In this article, we present an experimental approach to determine the milk fat content using scattered light intensity profiles. The elements of the scattering (Mueller) matrix have been shown to provide valuable information about variation of the optical properties of scattering particles. The scattering behavior of fat and casein in terms of the scattering matrix elements was experimentally determined for milk with varying fat levels ranging from 0.05 wt% (skim) to 3.20 wt% (whole). Three of the scattering Mueller matrix elements, specifically S11, S12/S11, and S33/S11, were found to be sensitive to the number of fat particles in milk. These results indicate that it should be possible to develop a reliable sensor based on the measurement of these scattering elements, which will allow for the development of a robust, in-line sensor to be used in food processing. In addition, an attempt was made to model the phenomena using a relatively simple approach based on single scattering with a size distribution. The disagreement between the model and experiments suggests that a more comprehensive model is needed which can account for multiple scattering.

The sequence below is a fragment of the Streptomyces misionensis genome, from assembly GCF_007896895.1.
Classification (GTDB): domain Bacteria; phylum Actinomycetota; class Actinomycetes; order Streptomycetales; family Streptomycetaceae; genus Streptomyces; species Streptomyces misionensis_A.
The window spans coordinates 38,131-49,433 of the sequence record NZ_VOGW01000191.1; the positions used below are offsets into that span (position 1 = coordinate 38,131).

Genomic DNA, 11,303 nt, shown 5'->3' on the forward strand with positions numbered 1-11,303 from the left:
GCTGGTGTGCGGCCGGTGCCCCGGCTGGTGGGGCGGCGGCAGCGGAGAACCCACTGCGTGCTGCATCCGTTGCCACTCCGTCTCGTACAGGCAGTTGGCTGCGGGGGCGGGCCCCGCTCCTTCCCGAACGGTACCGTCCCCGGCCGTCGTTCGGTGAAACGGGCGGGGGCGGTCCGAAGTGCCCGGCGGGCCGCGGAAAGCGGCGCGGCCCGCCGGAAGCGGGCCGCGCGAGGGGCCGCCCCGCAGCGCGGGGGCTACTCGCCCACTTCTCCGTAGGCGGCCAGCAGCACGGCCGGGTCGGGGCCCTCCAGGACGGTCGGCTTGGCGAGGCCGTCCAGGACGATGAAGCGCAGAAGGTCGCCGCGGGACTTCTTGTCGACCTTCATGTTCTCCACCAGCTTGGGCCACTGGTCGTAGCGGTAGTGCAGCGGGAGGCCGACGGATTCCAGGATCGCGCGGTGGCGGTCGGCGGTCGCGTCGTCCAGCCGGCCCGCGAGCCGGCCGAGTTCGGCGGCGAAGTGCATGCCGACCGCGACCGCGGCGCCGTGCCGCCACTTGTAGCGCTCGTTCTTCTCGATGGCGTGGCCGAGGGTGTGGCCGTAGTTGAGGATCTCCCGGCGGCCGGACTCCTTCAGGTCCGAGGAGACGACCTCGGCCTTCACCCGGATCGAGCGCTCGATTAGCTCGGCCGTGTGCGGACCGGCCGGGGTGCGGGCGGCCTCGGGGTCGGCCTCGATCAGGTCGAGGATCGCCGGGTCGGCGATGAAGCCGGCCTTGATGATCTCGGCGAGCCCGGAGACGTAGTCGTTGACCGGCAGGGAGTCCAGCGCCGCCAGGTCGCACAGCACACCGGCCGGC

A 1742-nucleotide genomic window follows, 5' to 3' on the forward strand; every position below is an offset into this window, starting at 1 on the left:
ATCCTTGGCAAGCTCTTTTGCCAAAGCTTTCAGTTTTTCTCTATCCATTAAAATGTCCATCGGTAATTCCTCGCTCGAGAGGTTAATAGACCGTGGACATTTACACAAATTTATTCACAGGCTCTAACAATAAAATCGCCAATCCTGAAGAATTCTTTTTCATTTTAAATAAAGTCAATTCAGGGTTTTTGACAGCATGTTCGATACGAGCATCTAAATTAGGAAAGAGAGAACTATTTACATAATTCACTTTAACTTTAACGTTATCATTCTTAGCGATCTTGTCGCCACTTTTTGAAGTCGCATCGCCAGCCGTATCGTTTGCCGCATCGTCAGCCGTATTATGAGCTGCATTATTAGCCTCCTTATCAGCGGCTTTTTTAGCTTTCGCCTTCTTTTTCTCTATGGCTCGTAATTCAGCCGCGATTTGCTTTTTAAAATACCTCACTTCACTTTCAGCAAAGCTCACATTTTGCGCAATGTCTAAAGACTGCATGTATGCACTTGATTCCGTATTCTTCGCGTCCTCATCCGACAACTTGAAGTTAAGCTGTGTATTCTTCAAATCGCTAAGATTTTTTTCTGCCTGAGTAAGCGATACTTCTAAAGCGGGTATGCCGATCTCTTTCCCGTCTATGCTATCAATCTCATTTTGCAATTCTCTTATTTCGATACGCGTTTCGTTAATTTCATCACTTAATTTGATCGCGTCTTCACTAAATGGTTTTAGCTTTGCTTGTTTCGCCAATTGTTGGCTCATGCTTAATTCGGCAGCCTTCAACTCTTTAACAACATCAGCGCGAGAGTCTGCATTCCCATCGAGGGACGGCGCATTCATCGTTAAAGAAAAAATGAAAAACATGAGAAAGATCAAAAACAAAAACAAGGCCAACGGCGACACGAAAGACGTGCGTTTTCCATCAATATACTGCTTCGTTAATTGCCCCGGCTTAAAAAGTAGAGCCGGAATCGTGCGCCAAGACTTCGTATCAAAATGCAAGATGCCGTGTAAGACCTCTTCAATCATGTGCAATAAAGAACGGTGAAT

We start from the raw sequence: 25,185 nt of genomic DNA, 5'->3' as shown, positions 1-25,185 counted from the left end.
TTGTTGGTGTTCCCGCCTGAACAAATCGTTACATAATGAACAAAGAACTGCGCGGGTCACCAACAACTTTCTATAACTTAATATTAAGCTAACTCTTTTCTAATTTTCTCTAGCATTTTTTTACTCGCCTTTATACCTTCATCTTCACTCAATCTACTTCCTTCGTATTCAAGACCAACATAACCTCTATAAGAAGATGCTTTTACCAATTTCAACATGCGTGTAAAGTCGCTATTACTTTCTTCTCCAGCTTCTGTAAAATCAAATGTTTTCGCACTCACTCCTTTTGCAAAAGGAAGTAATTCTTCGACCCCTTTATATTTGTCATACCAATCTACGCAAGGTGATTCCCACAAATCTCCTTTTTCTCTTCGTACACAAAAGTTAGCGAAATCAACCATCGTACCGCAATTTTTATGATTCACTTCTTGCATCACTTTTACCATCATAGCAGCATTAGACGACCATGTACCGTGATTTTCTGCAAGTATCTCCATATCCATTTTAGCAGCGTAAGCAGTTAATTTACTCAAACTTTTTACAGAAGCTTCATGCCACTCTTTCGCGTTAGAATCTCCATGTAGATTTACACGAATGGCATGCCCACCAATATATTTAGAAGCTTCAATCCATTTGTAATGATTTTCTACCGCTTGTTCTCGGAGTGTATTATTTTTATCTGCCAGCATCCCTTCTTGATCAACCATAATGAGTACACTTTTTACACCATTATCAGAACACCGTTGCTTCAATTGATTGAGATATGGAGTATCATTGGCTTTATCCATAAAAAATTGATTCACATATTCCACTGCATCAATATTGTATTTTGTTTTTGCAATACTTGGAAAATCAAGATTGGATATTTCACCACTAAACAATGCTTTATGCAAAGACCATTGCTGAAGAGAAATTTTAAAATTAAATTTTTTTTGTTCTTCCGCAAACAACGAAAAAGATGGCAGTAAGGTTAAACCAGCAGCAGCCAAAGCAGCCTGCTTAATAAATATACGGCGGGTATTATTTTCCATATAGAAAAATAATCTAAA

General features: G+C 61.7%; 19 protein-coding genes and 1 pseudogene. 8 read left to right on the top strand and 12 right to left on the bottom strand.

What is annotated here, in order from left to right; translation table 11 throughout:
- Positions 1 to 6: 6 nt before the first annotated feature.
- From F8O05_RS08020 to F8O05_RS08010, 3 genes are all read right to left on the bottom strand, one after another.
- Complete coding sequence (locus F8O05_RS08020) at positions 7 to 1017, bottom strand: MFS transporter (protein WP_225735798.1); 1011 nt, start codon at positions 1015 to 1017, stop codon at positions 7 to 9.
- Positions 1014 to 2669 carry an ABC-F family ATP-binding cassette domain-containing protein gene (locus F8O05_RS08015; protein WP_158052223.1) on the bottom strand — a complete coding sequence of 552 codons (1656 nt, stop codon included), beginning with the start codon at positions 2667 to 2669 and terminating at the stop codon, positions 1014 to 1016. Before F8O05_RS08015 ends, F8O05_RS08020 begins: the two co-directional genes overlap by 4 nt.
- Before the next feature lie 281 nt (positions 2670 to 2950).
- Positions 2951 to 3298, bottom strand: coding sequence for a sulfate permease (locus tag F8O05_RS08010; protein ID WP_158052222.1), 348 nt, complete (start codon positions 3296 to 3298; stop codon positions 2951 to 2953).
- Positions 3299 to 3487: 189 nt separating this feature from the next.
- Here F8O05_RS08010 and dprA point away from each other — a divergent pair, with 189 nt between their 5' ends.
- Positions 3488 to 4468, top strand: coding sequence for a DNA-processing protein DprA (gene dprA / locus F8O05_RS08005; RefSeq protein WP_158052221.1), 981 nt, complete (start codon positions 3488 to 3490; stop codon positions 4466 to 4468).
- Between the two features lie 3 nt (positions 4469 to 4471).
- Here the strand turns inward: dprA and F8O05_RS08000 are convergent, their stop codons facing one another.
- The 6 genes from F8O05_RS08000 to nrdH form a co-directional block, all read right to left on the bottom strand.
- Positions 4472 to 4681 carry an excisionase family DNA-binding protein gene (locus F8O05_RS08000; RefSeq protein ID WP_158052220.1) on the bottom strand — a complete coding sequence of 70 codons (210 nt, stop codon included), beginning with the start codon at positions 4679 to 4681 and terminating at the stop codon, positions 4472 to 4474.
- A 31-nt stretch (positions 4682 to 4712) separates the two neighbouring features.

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Published in Transactions of the ASAE, v. 48, issue 3, p. 1147-1155.

© 2005 American Society of Agricultural Engineers

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